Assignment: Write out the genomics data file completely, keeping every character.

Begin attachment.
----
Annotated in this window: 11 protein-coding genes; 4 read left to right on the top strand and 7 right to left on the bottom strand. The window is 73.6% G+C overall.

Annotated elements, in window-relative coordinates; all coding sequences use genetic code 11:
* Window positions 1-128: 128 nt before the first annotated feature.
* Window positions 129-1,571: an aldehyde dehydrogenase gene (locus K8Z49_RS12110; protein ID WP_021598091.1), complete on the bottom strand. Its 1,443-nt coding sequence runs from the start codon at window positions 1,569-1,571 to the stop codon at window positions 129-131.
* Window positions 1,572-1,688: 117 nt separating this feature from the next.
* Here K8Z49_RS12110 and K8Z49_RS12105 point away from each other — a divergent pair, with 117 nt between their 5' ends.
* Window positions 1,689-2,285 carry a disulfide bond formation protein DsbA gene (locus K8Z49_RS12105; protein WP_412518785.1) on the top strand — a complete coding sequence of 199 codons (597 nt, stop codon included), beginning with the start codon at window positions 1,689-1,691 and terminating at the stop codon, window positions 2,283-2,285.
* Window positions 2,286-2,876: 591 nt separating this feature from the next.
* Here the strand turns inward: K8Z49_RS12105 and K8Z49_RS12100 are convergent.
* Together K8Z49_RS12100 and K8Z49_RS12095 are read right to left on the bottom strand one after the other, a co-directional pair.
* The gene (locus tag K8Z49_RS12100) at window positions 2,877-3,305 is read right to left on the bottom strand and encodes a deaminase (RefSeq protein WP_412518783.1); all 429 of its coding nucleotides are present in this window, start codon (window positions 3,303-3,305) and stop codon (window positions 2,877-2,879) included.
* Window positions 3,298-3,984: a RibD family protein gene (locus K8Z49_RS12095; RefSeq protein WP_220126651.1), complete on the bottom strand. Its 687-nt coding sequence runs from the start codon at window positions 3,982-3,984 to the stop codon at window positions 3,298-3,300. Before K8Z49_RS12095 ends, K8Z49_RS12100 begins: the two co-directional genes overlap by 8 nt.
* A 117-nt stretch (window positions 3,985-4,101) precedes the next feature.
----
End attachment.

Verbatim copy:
Annotated in this window: 11 protein-coding genes; 4 read left to right on the top strand and 7 right to left on the bottom strand. The window is 73.6% G+C overall.

Annotated elements, in window-relative coordinates; all coding sequences use genetic code 11:
* Window positions 1-128: 128 nt before the first annotated feature.
* Window positions 129-1,571: an aldehyde dehydrogenase gene (locus K8Z49_RS12110; protein ID WP_021598091.1), complete on the bottom strand. Its 1,443-nt coding sequence runs from the start codon at window positions 1,569-1,571 to the stop codon at window positions 129-131.
* Window positions 1,572-1,688: 117 nt separating this feature from the next.
* Here K8Z49_RS12110 and K8Z49_RS12105 point away from each other — a divergent pair, with 117 nt between their 5' ends.
* Window positions 1,689-2,285 carry a disulfide bond formation protein DsbA gene (locus K8Z49_RS12105; protein WP_412518785.1) on the top strand — a complete coding sequence of 199 codons (597 nt, stop codon included), beginning with the start codon at window positions 1,689-1,691 and terminating at the stop codon, window positions 2,283-2,285.
* Window positions 2,286-2,876: 591 nt separating this feature from the next.
* Here the strand turns inward: K8Z49_RS12105 and K8Z49_RS12100 are convergent.
* Together K8Z49_RS12100 and K8Z49_RS12095 are read right to left on the bottom strand one after the other, a co-directional pair.
* The gene (locus tag K8Z49_RS12100) at window positions 2,877-3,305 is read right to left on the bottom strand and encodes a deaminase (RefSeq protein WP_412518783.1); all 429 of its coding nucleotides are present in this window, start codon (window positions 3,303-3,305) and stop codon (window positions 2,877-2,879) included.
* Window positions 3,298-3,984: a RibD family protein gene (locus K8Z49_RS12095; RefSeq protein WP_220126651.1), complete on the bottom strand. Its 687-nt coding sequence runs from the start codon at window positions 3,982-3,984 to the stop codon at window positions 3,298-3,300. Before K8Z49_RS12095 ends, K8Z49_RS12100 begins: the two co-directional genes overlap by 8 nt.
* A 117-nt stretch (window positions 3,985-4,101) precedes the next feature.